back can be presented. The sea thus takes away memory insofar as it gives it. But it gives memory at the same time that it takes it away. If the sea voyage grants a turning toward the foreign, then likewise, through the very viewing of it, it awakens a reflecting on what is one's own. This remembrance that is now bestowed, which thinks ahead toward the path to the source, again allows what is merely strange in the foreign to be forgotten, so that only that foreignness that is to be transformed through what is proper to one is preserved. Only because the taking away of memory is also a giving and the giving is also a taking away, does the sea take away and give memory. The sea voyage is permeated by a remembrance which thinks back upon the departed homeland and forward toward what is to be attained. Yet this thinking of the mariners can never be a pure remembering because it always requires some forgetting. To be sure, this remembrance already reaches back to the at home and preserves those who think in it.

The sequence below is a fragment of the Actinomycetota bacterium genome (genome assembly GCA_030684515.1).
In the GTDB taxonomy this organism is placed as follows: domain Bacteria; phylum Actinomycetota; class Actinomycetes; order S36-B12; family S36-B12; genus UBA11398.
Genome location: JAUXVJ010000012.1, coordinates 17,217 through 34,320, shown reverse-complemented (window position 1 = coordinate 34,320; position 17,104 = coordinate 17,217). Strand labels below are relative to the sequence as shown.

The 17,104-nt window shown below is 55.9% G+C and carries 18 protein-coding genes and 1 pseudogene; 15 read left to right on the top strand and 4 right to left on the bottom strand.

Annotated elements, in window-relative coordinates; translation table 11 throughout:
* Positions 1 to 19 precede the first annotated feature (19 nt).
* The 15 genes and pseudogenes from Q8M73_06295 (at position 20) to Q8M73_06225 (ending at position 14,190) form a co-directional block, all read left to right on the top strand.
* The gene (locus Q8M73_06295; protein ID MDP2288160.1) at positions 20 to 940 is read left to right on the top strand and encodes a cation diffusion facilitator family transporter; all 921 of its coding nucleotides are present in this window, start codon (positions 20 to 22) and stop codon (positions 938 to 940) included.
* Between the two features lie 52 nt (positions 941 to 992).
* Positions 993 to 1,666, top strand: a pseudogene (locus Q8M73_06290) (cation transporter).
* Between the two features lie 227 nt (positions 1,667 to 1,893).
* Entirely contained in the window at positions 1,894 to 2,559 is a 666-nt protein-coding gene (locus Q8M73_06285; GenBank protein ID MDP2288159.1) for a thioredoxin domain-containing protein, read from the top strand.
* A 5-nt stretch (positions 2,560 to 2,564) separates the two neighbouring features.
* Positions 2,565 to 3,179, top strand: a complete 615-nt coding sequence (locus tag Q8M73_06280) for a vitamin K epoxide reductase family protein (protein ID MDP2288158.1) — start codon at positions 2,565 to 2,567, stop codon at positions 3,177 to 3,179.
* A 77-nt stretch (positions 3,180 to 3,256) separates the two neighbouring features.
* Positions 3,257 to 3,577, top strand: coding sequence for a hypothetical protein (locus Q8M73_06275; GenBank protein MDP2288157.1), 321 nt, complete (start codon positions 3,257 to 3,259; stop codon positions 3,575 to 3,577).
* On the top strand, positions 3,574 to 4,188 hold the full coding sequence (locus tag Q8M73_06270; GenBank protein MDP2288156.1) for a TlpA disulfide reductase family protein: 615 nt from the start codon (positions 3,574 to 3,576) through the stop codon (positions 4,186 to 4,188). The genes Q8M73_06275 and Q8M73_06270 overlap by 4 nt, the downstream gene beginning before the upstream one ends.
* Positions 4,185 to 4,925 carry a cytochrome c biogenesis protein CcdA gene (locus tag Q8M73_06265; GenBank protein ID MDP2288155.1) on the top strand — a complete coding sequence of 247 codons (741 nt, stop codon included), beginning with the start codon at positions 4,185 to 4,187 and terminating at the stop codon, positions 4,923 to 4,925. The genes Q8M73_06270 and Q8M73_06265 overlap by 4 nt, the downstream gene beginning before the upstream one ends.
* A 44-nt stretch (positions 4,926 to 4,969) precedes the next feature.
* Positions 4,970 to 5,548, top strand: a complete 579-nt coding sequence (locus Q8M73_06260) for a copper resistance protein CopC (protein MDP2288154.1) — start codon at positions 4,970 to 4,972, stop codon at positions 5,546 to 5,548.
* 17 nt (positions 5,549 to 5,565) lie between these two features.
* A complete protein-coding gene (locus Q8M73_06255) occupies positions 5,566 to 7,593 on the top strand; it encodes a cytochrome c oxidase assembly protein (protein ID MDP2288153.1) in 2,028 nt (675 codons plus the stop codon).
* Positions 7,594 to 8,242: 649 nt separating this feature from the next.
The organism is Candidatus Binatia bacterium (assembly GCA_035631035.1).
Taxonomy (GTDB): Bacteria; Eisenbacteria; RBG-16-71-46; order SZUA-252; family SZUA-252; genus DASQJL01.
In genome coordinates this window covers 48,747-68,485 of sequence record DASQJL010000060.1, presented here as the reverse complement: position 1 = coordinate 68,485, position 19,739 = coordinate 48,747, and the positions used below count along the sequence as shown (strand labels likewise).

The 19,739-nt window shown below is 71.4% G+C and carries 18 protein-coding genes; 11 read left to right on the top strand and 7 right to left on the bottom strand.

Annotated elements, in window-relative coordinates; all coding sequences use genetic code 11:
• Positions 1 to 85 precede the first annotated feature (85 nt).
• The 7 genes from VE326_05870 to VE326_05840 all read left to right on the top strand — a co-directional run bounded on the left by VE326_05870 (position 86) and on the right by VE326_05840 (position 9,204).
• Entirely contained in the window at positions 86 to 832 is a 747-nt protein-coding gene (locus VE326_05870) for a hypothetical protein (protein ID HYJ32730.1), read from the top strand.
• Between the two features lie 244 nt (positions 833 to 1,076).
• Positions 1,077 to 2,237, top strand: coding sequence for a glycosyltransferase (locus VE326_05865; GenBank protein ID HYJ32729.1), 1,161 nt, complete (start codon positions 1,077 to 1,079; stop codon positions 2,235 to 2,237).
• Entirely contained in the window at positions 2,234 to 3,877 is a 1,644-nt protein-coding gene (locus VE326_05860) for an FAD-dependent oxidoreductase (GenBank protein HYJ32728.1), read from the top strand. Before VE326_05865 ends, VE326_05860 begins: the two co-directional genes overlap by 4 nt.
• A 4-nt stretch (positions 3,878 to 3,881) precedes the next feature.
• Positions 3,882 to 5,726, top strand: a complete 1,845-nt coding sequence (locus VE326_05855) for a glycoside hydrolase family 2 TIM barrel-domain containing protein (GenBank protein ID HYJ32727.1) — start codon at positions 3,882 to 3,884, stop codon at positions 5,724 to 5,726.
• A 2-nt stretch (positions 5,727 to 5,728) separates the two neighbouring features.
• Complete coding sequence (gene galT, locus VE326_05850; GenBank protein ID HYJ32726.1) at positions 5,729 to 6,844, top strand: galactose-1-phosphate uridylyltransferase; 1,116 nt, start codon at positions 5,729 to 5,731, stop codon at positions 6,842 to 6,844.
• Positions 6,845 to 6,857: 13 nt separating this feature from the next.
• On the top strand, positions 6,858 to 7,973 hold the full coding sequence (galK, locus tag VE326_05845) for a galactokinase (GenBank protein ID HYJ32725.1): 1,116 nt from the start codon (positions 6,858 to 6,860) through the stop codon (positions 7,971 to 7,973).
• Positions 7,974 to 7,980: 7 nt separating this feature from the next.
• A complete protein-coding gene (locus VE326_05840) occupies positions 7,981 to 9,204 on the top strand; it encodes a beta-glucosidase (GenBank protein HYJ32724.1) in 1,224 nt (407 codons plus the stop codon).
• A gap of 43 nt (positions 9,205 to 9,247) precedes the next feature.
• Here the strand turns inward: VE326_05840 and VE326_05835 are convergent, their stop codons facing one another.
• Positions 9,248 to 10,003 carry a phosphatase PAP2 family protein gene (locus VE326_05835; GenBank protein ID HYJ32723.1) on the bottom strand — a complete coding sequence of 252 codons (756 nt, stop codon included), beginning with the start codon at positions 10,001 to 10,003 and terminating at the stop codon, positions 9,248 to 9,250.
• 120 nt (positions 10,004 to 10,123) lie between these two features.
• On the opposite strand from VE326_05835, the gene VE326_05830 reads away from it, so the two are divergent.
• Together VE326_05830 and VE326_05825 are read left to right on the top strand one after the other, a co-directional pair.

And love too fixes attentive eyes.

Good conversation, to which the poet is so attached, which shows him how to remain in what is his own, lets him hear of days of love. For love is the vision of the essential being of the beloved, a vision which sees through this essence into the essential ground of the lovers. Yet this essential vision is unlike mere contemplation, which is only the enjoyment of an appearance. What the spirit of love sees is not confined to a mere appearance, but it fixes itself to the essence of the beloved, placing it back firmly on its ground through an attentive gaze. Hölderlin had first written (IV, 301):

Love fixes
The eyes.
The lover's fixed gaze occurs attentively, i.e., not only in constant care, but "on purpose." This purpose, however, is not a calculative intention. It